Sex is such a frenetic and stressful process for some male marsupials that it literally kills them -- and female promiscuity partly fuels this "suicidal" behaviour, according to a new Australian-led research.

Scientists had wondered for decades why some species of insect-eating marsupials dropped dead after mating, with speculation including that they died from fighting or to leave more food for their offspring.

But research published in the US-based Proceedings of the National Academy of Sciences puts the "dying off" down to the animals' extreme efforts to ensure their sperm is successful in the short once-a-year window that females offer to mate.

"There's always a cost to reproducing -- it's an energy expensive thing that animals do," lead researcher, mammal ecologist Diana Fisher from the University of Queensland, explained Tuesday.

"But in this case they haven't spread out their effort over time, they do it all at once in a really short time. And they just die afterwards."

Organisms that mate once and then die are common among plants and some fish, but rarer among mammals.

Among the exceptions of mammals that can die, are some species of small marsupials including the mouse-like antechinus and the phascogales, which is more like a possum. Die-off occurs in all males of the 12 Australian species of antechinus, three species of phascogale and the dasykaluta, a rodent-like cousin of the antechinus.

Fisher said the male marsupials that die are so intent on mating that their high testosterone levels trigger a cascade effect of stress hormones, which causes the animals' body tissue to break down and their immune systems to collapse.

"They mate for 12 or 14 hours at a time with lots of females, and they use up their muscle and their body tissues and they are using all of their energy to competitively mate, that's what they are doing. It's sexual selection," she told AFP.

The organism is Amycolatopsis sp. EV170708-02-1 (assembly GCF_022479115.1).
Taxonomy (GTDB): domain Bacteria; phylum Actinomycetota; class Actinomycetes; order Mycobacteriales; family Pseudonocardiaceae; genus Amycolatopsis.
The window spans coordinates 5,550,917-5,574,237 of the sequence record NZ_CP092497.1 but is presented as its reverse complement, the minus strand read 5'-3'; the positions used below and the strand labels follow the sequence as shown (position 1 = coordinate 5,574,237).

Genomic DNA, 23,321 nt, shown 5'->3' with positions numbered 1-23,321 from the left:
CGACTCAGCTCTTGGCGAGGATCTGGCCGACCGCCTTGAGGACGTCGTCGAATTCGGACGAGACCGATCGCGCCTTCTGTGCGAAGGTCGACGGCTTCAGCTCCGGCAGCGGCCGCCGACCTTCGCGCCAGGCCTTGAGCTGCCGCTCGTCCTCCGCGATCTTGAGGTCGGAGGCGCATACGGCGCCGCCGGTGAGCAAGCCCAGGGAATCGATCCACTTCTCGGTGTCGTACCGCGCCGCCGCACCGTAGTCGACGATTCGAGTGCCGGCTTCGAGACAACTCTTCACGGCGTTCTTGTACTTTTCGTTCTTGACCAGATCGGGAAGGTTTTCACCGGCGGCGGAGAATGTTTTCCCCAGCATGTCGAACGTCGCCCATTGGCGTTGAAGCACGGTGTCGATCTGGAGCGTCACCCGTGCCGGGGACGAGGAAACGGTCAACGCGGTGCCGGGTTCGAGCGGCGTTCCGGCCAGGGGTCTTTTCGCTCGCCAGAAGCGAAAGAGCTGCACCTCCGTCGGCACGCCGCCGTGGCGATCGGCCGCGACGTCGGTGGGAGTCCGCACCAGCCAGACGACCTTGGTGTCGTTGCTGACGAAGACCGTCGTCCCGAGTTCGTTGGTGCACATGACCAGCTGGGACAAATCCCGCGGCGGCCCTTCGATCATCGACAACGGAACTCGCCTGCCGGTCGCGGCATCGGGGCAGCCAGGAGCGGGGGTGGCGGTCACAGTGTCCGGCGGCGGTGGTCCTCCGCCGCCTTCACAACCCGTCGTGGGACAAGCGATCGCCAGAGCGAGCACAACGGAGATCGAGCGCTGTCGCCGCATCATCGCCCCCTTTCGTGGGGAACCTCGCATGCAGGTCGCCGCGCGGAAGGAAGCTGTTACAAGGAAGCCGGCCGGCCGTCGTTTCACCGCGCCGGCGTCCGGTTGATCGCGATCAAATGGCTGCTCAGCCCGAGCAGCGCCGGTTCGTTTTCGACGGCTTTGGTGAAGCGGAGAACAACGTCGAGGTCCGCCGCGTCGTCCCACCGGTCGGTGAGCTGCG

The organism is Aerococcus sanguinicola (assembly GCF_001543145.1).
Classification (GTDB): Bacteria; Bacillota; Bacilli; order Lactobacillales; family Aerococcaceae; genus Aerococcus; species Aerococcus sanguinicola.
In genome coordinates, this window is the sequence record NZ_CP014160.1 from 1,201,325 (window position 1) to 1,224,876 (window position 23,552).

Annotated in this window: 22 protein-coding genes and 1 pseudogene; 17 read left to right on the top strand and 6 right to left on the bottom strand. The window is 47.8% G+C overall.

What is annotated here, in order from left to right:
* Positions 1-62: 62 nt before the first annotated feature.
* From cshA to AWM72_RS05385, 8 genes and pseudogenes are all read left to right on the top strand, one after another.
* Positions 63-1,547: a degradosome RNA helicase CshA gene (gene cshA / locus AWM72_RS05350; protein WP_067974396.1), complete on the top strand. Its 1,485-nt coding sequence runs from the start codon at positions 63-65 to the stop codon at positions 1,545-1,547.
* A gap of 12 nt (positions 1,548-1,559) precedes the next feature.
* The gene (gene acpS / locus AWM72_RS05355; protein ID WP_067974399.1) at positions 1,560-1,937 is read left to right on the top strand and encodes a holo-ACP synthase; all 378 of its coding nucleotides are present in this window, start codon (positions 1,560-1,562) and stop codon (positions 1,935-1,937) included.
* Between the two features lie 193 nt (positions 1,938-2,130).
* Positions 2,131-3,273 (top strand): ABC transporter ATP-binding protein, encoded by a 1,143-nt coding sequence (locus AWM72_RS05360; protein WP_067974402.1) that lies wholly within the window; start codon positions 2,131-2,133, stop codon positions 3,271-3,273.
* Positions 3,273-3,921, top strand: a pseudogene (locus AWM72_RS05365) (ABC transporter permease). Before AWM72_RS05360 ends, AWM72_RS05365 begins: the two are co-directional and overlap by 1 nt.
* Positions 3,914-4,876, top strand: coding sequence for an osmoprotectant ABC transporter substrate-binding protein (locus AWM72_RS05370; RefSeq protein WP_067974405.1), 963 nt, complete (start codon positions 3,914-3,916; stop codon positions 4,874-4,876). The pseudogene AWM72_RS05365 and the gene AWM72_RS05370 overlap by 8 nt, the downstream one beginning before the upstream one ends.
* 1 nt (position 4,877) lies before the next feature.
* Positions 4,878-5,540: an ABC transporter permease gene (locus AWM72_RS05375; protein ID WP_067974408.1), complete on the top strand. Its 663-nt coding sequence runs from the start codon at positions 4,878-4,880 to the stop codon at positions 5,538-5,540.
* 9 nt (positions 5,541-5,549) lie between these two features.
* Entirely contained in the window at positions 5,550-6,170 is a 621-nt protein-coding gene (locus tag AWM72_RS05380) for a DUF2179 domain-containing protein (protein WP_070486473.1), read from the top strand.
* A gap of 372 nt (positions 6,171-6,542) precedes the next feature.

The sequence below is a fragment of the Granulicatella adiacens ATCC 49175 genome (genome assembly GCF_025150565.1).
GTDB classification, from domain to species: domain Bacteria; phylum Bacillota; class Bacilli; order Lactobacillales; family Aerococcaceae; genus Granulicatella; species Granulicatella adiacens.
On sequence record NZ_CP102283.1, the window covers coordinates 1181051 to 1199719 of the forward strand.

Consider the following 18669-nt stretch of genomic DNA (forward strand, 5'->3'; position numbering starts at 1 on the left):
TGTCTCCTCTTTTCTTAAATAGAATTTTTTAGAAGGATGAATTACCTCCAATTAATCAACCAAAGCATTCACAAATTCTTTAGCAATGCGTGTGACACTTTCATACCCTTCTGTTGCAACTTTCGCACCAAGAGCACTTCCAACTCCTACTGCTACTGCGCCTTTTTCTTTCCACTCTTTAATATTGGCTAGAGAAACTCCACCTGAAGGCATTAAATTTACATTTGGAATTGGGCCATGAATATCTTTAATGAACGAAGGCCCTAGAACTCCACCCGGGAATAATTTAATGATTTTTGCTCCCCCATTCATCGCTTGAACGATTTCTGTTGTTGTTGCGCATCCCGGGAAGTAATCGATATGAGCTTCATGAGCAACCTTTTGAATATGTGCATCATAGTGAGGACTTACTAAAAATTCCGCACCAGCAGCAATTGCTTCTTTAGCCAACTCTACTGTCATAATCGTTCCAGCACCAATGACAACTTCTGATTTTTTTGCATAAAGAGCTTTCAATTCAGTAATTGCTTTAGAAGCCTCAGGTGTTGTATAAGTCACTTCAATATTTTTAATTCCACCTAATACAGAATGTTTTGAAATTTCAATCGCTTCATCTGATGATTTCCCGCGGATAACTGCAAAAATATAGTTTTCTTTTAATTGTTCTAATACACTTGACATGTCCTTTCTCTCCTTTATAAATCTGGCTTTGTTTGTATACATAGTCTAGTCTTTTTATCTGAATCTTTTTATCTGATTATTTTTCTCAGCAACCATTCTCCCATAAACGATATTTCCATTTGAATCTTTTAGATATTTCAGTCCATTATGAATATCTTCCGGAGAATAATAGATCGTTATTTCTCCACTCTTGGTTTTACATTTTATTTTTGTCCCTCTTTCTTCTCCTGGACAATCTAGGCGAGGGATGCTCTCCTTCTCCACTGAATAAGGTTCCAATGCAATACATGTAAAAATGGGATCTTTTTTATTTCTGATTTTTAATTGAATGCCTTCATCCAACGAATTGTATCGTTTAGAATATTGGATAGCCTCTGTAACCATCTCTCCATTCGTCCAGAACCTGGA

"They just kill themselves mating in this extreme way."

The study, which included researchers from the University of Sydney and the University of Tasmania, compared 52 species of insect-eating marsupials in Australia, Papua New Guinea and South America -- not all of which self-destructed after sex.

The researchers found that among species with low male survival rates after mating, those with what is referred to as "suicidal reproduction" had shorter mating seasons and larger testes relative to body size, allowing them to fertilise many females.

"We demonstrate that short mating seasons intensified reproductive competition between males, increasing male energy investment in copulations and reducing male post-mating survival," the paper said.

The females also escalated sperm competition, not only by synchronising their annual mating period but by mating promiscuously.

"We conclude that precopulatory sexual selection by females favoured the evolution of suicidal reproduction in mammals," the paper added.

Fisher said across species, as the breeding season became shorter and shorter, there was a decline in male post-coital survival "until it reaches the pinnacle of extreme trade-off when you have to die".

Females had the advantage of timing their reproduction to be at the same time which encouraged mating competition, and ensured they got the best males.

"Rather than the males fighting, their sperm just compete," she said.

Fisher said, in the case of some of the marsupials, their life-and-death mating system seemed a shame.

"They have a nice temperament, they are very inquisitive little animals. They are quite interactive. It's a bit sad. But they don't know it's coming I suppose, it's just something that happens to them," she said.